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Supreme Court orders new trial for manslaughter in Cindy Gladue death

Last Updated May 24, 2019 at 8:17 am PDT

Bradley Barton says Cindy Gladue died after a night of consensual, rough sex in an Edmonton motel in June 2011. A jury found Barton not guilty of first-degree murder and manslaughter. (Source: The Canadian Press)
Summary

Supreme Court of Canada has ordered a new trial for manslaughter in the case of Cindy Gladue's death

SCoC says evidence about sexual history was mishandled at original trial, says Barton should be retried for manslaughter

OTTAWA – The country’s highest court says Ontario trucker Bradley Barton should be retried for manslaughter, but not murder, in the case of Cindy Gladue, who bled to death in the bathroom of his Edmonton motel room.

In a 4-3 decision today, the Supreme Court says evidence about sexual history was mishandled at the original trial that led to Barton’s acquittal on a charge of first-degree murder.

Barton acknowledged hiring Cindy Gladue for sex in 2011 and claimed the severe injury to her vaginal wall that caused her death was an accident that took place during rough but consensual activity.

The Crown argued that Barton intentionally wounded Gladue and was guilty of first-degree murder or, at the very least, manslaughter, because the 36-year-old Metis woman had not consented to the activity.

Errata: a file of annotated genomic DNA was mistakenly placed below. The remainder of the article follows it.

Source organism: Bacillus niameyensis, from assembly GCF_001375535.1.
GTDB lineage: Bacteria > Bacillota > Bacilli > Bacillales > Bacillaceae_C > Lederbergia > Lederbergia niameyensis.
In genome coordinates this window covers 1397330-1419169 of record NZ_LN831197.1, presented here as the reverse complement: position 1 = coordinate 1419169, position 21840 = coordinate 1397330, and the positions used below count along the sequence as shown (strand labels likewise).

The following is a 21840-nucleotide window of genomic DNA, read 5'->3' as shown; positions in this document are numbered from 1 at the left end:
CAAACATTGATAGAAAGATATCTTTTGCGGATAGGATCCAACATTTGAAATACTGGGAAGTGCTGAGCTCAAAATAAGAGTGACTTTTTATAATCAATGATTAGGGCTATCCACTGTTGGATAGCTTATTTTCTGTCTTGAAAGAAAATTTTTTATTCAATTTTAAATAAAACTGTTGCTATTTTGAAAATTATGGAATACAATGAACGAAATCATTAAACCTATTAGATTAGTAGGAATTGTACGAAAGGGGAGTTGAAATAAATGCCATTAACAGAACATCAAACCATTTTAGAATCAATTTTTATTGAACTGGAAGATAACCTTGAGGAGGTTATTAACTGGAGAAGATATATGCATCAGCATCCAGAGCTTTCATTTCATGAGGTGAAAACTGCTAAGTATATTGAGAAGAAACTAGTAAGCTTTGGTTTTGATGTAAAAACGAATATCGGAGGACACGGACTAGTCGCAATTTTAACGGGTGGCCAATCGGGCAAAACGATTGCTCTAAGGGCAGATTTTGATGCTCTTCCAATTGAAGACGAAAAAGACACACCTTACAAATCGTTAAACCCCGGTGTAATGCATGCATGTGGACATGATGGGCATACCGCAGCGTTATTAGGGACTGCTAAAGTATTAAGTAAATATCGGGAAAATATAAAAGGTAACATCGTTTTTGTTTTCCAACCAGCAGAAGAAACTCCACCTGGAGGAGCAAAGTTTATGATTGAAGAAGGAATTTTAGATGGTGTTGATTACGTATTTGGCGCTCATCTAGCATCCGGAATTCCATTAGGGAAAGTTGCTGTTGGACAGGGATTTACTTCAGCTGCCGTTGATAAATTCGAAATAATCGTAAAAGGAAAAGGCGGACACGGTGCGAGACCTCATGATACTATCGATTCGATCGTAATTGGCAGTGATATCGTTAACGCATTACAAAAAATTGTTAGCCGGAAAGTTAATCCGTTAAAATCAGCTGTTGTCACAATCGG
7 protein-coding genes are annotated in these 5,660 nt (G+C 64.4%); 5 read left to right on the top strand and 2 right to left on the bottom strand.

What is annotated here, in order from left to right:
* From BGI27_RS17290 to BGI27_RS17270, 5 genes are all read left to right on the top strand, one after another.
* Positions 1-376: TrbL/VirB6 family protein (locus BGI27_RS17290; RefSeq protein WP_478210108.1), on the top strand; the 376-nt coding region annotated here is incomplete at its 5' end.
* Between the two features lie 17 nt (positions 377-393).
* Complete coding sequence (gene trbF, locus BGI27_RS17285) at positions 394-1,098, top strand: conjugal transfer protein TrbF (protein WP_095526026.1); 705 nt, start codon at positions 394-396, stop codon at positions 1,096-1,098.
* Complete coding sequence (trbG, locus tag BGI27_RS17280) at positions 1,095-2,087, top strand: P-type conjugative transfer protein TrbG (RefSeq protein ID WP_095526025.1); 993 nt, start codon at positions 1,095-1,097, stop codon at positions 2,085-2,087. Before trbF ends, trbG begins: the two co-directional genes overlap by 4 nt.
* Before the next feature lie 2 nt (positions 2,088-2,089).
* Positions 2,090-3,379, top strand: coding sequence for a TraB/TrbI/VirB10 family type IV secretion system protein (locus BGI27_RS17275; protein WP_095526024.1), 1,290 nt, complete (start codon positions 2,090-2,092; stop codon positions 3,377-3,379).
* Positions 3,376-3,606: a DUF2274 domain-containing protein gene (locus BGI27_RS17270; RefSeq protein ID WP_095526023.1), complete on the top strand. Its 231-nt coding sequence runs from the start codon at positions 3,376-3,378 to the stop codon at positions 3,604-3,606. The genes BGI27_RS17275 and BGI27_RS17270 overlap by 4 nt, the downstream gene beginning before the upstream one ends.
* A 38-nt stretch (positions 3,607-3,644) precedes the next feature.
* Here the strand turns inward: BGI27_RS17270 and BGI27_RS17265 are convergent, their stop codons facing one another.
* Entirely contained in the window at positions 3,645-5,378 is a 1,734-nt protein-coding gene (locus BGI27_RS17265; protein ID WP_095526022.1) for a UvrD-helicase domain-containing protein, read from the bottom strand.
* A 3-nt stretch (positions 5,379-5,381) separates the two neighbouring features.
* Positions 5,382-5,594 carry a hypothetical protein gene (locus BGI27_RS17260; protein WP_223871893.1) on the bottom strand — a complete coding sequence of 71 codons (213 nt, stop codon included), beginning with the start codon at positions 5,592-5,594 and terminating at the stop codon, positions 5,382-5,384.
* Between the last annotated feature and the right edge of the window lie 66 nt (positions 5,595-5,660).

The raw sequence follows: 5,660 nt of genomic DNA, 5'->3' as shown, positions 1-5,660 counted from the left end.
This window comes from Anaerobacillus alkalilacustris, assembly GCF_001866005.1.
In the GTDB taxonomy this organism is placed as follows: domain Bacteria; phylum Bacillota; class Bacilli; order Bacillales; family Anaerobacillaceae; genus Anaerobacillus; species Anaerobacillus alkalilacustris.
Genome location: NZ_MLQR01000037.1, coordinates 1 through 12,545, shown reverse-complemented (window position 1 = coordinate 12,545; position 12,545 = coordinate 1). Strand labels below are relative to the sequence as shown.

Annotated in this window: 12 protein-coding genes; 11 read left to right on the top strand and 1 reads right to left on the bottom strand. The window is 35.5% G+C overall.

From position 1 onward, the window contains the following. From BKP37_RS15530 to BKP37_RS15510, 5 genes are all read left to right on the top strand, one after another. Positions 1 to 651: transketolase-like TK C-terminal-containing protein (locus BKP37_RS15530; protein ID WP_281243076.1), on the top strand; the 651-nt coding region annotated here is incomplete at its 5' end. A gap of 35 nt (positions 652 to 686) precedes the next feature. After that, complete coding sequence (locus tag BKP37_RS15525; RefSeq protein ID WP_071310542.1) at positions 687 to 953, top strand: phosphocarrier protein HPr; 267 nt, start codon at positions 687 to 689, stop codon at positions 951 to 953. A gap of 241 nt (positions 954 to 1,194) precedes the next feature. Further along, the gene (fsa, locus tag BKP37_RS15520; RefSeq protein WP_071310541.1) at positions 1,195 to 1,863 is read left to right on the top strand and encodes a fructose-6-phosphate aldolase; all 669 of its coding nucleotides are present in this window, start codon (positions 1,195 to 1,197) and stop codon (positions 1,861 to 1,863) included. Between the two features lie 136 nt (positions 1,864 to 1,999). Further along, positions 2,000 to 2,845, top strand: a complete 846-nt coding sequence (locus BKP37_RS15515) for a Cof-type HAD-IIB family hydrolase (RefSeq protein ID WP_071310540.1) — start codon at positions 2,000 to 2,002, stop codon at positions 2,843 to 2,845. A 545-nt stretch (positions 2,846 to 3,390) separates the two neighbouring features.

Barton was found not guilty by a jury that repeatedly heard references to Gladue as a “prostitute” and a “native.

A majority of the Supreme Court says Barton’s new trial should be restricted to the offence of manslaughter, as the procedural errors at the original trial did not taint the jury’s finding on the question of murder.

The minority said he should be retried with both manslaughter and murder as possible verdicts.

Melanie Omeniho, the president of Women of the Metis Nation, says in these kinds of cases Indigenous women are often perceived almost like they’re the criminal and that they have to defend themselves.

Qajaq Robinson, a commissioner in the national inquiry into murdered and missing Indigenous women, says indigenous women who encounter the criminal-justice system often feel reduced to stereotypes and that “they do not get the justice that other Canadians get from the system.”

In its decision, the Supreme Court says the trial judge failed to apply provisions in the law that limit the extent to which an alleged victim’s sexual history can be discussed during proceedings.

It says these provisions should have been followed before introduction of evidence about Gladue’s sexual activity with Barton on the first night.